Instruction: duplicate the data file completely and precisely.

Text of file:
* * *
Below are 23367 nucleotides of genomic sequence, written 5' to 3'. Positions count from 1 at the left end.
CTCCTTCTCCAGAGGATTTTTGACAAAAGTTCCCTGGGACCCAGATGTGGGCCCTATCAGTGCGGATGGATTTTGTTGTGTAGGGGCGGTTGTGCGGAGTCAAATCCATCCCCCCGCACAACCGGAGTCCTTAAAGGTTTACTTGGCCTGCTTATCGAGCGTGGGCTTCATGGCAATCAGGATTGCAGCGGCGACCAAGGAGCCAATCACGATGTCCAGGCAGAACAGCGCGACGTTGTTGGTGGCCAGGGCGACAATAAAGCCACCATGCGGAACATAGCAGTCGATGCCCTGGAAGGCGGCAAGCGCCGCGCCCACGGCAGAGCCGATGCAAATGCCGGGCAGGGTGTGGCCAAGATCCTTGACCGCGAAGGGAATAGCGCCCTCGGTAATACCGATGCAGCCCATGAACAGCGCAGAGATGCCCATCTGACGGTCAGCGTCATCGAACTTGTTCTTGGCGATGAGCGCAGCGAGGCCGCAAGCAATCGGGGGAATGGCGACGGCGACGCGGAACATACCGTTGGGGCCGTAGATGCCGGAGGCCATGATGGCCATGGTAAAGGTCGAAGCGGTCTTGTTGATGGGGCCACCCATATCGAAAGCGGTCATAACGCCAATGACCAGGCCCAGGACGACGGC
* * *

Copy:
Below are 23367 nucleotides of genomic sequence, written 5' to 3'. Positions count from 1 at the left end.
CTCCTTCTCCAGAGGATTTTTGACAAAAGTTCCCTGGGACCCAGATGTGGGCCCTATCAGTGCGGATGGATTTTGTTGTGTAGGGGCGGTTGTGCGGAGTCAAATCCATCCCCCCGCACAACCGGAGTCCTTAAAGGTTTACTTGGCCTGCTTATCGAGCGTGGGCTTCATGGCAATCAGGATTGCAGCGGCGACCAAGGAGCCAATCACGATGTCCAGGCAGAACAGCGCGACGTTGTTGGTGGCCAGGGCGACAATAAAGCCACCATGCGGAACATAGCAGTCGATGCCCTGGAAGGCGGCAAGCGCCGCGCCCACGGCAGAGCCGATGCAAATGCCGGGCAGGGTGTGGCCAAGATCCTTGACCGCGAAGGGAATAGCGCCCTCGGTAATACCGATGCAGCCCATGAACAGCGCAGAGATGCCCATCTGACGGTCAGCGTCATCGAACTTGTTCTTGGCGATGAGCGCAGCGAGGCCGCAAGCAATCGGGGGAATGGCGACGGCGACGCGGAACATACCGTTGGGGCCGTAGATGCCGGAGGCCATGATGGCCATGGTAAAGGTCGAAGCGGTCTTGTTGATGGGGCCACCCATATCGAAAGCGGTCATAACGCCAATGACCAGGCCCAGGACGACGGC